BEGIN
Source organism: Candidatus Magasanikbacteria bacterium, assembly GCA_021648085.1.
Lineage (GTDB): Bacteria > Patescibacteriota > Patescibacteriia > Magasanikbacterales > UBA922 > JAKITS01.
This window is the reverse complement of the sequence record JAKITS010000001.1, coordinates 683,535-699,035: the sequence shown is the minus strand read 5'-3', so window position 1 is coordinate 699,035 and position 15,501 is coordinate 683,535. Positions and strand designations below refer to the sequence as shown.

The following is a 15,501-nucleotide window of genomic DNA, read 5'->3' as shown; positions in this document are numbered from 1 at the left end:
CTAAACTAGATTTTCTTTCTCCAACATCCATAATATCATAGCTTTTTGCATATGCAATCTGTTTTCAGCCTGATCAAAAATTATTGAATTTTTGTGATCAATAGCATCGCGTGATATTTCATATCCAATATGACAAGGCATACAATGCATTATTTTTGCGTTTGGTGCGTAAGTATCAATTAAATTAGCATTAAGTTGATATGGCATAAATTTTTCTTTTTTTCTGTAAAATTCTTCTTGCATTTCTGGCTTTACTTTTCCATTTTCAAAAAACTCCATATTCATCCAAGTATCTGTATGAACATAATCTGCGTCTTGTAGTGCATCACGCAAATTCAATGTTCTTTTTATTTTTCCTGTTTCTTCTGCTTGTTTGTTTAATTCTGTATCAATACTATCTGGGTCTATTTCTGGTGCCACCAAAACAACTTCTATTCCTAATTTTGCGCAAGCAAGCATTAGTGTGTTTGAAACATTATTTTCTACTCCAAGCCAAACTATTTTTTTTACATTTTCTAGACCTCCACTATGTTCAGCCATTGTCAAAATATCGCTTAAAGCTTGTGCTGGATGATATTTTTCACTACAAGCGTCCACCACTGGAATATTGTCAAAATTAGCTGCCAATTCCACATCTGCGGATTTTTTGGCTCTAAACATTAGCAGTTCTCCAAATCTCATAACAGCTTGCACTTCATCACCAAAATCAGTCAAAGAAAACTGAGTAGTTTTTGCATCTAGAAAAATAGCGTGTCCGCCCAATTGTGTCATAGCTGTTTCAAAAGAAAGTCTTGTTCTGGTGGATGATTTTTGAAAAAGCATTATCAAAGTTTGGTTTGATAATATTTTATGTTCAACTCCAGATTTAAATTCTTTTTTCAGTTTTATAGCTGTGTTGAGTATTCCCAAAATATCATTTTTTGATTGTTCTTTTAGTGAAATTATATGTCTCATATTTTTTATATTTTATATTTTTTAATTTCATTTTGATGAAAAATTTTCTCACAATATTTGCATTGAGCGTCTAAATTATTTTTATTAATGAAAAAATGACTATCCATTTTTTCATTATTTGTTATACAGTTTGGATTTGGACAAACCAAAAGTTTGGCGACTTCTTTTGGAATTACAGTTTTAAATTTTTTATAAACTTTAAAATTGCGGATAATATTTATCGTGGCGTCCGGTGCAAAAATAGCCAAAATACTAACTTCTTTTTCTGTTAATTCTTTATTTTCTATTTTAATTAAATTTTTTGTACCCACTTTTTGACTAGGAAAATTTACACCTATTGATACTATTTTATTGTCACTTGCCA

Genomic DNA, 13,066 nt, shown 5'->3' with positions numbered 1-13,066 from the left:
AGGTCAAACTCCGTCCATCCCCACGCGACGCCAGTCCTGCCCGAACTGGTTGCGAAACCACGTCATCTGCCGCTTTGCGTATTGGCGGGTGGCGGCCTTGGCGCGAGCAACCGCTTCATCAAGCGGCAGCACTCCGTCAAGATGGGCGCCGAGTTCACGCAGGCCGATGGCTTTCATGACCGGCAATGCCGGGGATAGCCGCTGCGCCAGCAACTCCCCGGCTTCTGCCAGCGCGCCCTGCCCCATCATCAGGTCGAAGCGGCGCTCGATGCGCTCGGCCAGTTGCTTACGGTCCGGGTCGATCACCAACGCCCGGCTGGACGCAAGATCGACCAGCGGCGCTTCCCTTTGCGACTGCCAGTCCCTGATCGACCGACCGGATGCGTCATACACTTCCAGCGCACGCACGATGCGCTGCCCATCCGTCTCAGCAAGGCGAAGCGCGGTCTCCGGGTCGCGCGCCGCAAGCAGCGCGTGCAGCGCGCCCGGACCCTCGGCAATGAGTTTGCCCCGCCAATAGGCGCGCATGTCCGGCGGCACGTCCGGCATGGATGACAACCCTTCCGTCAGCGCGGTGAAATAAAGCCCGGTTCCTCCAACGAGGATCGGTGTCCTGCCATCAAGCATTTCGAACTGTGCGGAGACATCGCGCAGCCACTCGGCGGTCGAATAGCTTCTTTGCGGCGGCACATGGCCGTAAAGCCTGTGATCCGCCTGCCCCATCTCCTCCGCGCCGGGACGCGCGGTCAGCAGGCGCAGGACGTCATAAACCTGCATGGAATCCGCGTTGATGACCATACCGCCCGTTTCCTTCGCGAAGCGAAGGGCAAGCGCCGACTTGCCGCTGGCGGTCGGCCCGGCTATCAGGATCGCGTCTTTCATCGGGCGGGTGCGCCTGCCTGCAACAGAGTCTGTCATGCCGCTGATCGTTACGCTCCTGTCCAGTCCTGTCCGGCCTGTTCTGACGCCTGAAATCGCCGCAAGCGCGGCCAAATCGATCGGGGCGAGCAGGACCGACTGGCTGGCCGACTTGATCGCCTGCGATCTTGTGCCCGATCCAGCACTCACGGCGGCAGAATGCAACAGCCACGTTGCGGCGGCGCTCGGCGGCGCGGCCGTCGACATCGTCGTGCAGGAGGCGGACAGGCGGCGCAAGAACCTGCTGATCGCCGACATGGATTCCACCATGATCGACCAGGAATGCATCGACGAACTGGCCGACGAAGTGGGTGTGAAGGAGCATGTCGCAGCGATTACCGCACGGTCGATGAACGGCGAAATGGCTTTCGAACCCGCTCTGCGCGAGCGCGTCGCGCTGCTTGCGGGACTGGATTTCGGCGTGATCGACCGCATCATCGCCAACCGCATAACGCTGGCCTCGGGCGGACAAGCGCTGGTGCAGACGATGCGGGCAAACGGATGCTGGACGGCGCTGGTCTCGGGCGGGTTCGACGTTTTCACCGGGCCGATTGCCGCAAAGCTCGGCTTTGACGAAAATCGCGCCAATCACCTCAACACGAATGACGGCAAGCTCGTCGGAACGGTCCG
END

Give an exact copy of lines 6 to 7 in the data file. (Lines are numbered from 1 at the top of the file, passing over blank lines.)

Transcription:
Genomic DNA, 13,066 nt, shown 5'->3' with positions numbered 1-13,066 from the left:
AGGTCAAACTCCGTCCATCCCCACGCGACGCCAGTCCTGCCCGAACTGGTTGCGAAACCACGTCATCTGCCGCTTTGCGTATTGGCGGGTGGCGGCCTTGGCGCGAGCAACCGCTTCATCAAGCGGCAGCACTCCGTCAAGATGGGCGCCGAGTTCACGCAGGCCGATGGCTTTCATGACCGGCAATGCCGGGGATAGCCGCTGCGCCAGCAACTCCCCGGCTTCTGCCAGCGCGCCCTGCCCCATCATCAGGTCGAAGCGGCGCTCGATGCGCTCGGCCAGTTGCTTACGGTCCGGGTCGATCACCAACGCCCGGCTGGACGCAAGATCGACCAGCGGCGCTTCCCTTTGCGACTGCCAGTCCCTGATCGACCGACCGGATGCGTCATACACTTCCAGCGCACGCACGATGCGCTGCCCATCCGTCTCAGCAAGGCGAAGCGCGGTCTCCGGGTCGCGCGCCGCAAGCAGCGCGTGCAGCGCGCCCGGACCCTCGGCAATGAGTTTGCCCCGCCAATAGGCGCGCATGTCCGGCGGCACGTCCGGCATGGATGACAACCCTTCCGTCAGCGCGGTGAAATAAAGCCCGGTTCCTCCAACGAGGATCGGTGTCCTGCCATCAAGCATTTCGAACTGTGCGGAGACATCGCGCAGCCACTCGGCGGTCGAATAGCTTCTTTGCGGCGGCACATGGCCGTAAAGCCTGTGATCCGCCTGCCCCATCTCCTCCGCGCCGGGACGCGCGGTCAGCAGGCGCAGGACGTCATAAACCTGCATGGAATCCGCGTTGATGACCATACCGCCCGTTTCCTTCGCGAAGCGAAGGGCAAGCGCCGACTTGCCGCTGGCGGTCGGCCCGGCTATCAGGATCGCGTCTTTCATCGGGCGGGTGCGCCTGCCTGCAACAGAGTCTGTCATGCCGCTGATCGTTACGCTCCTGTCCAGTCCTGTCCGGCCTGTTCTGACGCCTGAAATCGCCGCAAGCGCGGCCAAATCGATCGGGGCGAGCAGGACCGACTGGCTGGCCGACTTGATCGCCTGCGATCTTGTGCCCGATCCAGCACTCACGGCGGCAGAATGCAACAGCCACGTTGCGGCGGCGCTCGGCGGCGCGGCCGTCGACATCGTCGTGCAGGAGGCGGACAGGCGGCGCAAGAACCTGCTGATCGCCGACATGGATTCCACCATGATCGACCAGGAATGCATCGACGAACTGGCCGACGAAGTGGGTGTGAAGGAGCATGTCGCAGCGATTACCGCACGGTCGATGAACGGCGAAATGGCTTTCGAACCCGCTCTGCGCGAGCGCGTCGCGCTGCTTGCGGGACTGGATTTCGGCGTGATCGACCGCATCATCGCCAACCGCATAACGCTGGCCTCGGGCGGACAAGCGCTGGTGCAGACGATGCGGGCAAACGGATGCTGGACGGCGCTGGTCTCGGGCGGGTTCGACGTTTTCACCGGGCCGATTGCCGCAAAGCTCGGCTTTGACGAAAATCGCGCCAATCACCTCAACACGAATGACGGCAAGCTCGTCGGAACGGTCCG